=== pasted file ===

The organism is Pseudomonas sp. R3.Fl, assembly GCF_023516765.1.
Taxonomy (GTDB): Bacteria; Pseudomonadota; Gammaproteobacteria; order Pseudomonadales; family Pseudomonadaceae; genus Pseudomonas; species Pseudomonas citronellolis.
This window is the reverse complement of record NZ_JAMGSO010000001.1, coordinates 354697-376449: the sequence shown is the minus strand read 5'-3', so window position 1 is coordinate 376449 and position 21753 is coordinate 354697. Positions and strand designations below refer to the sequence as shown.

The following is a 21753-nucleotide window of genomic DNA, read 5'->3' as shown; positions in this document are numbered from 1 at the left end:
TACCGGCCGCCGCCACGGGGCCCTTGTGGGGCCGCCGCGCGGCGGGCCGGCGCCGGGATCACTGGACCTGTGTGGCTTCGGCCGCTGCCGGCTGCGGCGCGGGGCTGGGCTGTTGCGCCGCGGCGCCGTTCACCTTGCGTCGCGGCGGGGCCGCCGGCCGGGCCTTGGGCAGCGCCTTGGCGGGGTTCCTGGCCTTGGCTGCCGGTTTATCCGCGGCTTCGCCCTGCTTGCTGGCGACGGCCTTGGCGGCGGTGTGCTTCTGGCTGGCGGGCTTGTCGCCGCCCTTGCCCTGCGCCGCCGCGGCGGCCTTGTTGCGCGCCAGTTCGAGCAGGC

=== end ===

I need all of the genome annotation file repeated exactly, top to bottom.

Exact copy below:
The organism is Pseudomonas sp. R3.Fl, assembly GCF_023516765.1.
Taxonomy (GTDB): Bacteria; Pseudomonadota; Gammaproteobacteria; order Pseudomonadales; family Pseudomonadaceae; genus Pseudomonas; species Pseudomonas citronellolis.
This window is the reverse complement of record NZ_JAMGSO010000001.1, coordinates 354697-376449: the sequence shown is the minus strand read 5'-3', so window position 1 is coordinate 376449 and position 21753 is coordinate 354697. Positions and strand designations below refer to the sequence as shown.

The following is a 21753-nucleotide window of genomic DNA, read 5'->3' as shown; positions in this document are numbered from 1 at the left end:
TACCGGCCGCCGCCACGGGGCCCTTGTGGGGCCGCCGCGCGGCGGGCCGGCGCCGGGATCACTGGACCTGTGTGGCTTCGGCCGCTGCCGGCTGCGGCGCGGGGCTGGGCTGTTGCGCCGCGGCGCCGTTCACCTTGCGTCGCGGCGGGGCCGCCGGCCGGGCCTTGGGCAGCGCCTTGGCGGGGTTCCTGGCCTTGGCTGCCGGTTTATCCGCGGCTTCGCCCTGCTTGCTGGCGACGGCCTTGGCGGCGGTGTGCTTCTGGCTGGCGGGCTTGTCGCCGCCCTTGCCCTGCGCCGCCGCGGCGGCCTTGTTGCGCGCCAGTTCGAGCAGGC